Are all newly constructed buildings, to which there is public access, required by law to be accessible to all persons with disabilities?
Accessibility should be based on widely known and respected sets of criteria. This ensures both that it meets the interest of all persons with disabilities, and that it conforms to the highest standards. And it refers not only to the built environment itself but also to signage in Braille and in easy to read and understand forms. Buildings to which there is public access include not only municipal buildings, but also, for example, cinemas, supermarkets, banks, schools, shops, sport and leisure facilities (e.g. museums) etc. What remedies exists if the law is contravened? If there is no legislation, is it planned?
Relates to Convention Article:
- No.9, Accessibility
Article 9 of CRPD prescribes that in order “to enable persons with disabilities to live independently and participate fully in all aspects of life, States Parties shall take appropriate measures to ensure to persons with disabilities access, on an equal basis with others, to the physical environment… and to other facilities and services open or provided to the public, both in urban and in rural areas”. The Convention further calls for appropriate “measures to develop, promulgate and monitor the implementation of minimum standards and guidelines for the accessibility of facilities and services open or provided to the public”; “to ensure that private entities that offer facilities and services which are open or provided to the public take into account all aspects of accessibility for persons with disabilities and to provide in buildings and other facilities open to the public signage in Braille and in easy to read and understand forms”.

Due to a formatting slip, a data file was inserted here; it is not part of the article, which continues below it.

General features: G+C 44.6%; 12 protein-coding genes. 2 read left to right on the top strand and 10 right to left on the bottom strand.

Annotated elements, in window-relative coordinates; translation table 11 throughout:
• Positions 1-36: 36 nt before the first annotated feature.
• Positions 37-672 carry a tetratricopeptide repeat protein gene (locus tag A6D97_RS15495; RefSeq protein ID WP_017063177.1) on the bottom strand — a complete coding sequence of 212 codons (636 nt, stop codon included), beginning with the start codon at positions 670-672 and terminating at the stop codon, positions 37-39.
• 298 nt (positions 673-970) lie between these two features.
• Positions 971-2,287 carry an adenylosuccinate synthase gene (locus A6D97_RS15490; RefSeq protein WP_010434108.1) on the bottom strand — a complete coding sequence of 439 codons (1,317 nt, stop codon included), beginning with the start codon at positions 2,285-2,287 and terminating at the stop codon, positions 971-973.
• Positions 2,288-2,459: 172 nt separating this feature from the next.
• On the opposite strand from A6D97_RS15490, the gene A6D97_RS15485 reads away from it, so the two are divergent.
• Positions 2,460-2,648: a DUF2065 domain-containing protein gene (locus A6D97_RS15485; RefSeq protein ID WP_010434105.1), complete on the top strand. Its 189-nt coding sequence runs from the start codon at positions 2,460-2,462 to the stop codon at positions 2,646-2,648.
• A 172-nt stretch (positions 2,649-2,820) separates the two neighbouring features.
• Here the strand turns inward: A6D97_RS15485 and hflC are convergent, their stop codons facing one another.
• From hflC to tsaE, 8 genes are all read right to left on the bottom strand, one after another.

This question addresses the relatively simple and inexpensive measure of requiring newly constructed buildings to feature universal accessibility. All the particular requirements as stated on article 9 have been specifically included in the additional remarks on the question. An additional definition of universal accessibility, and the absence of barriers, was given by stating that “accessibility should be based on widely known and respected sets of criteria. This ensures both that it meets the interest of all persons with disabilities, and that it conforms to the highest standards.” And, in absence of current legislation, the question also asks for future plans to include the obligation on legally binding instruments.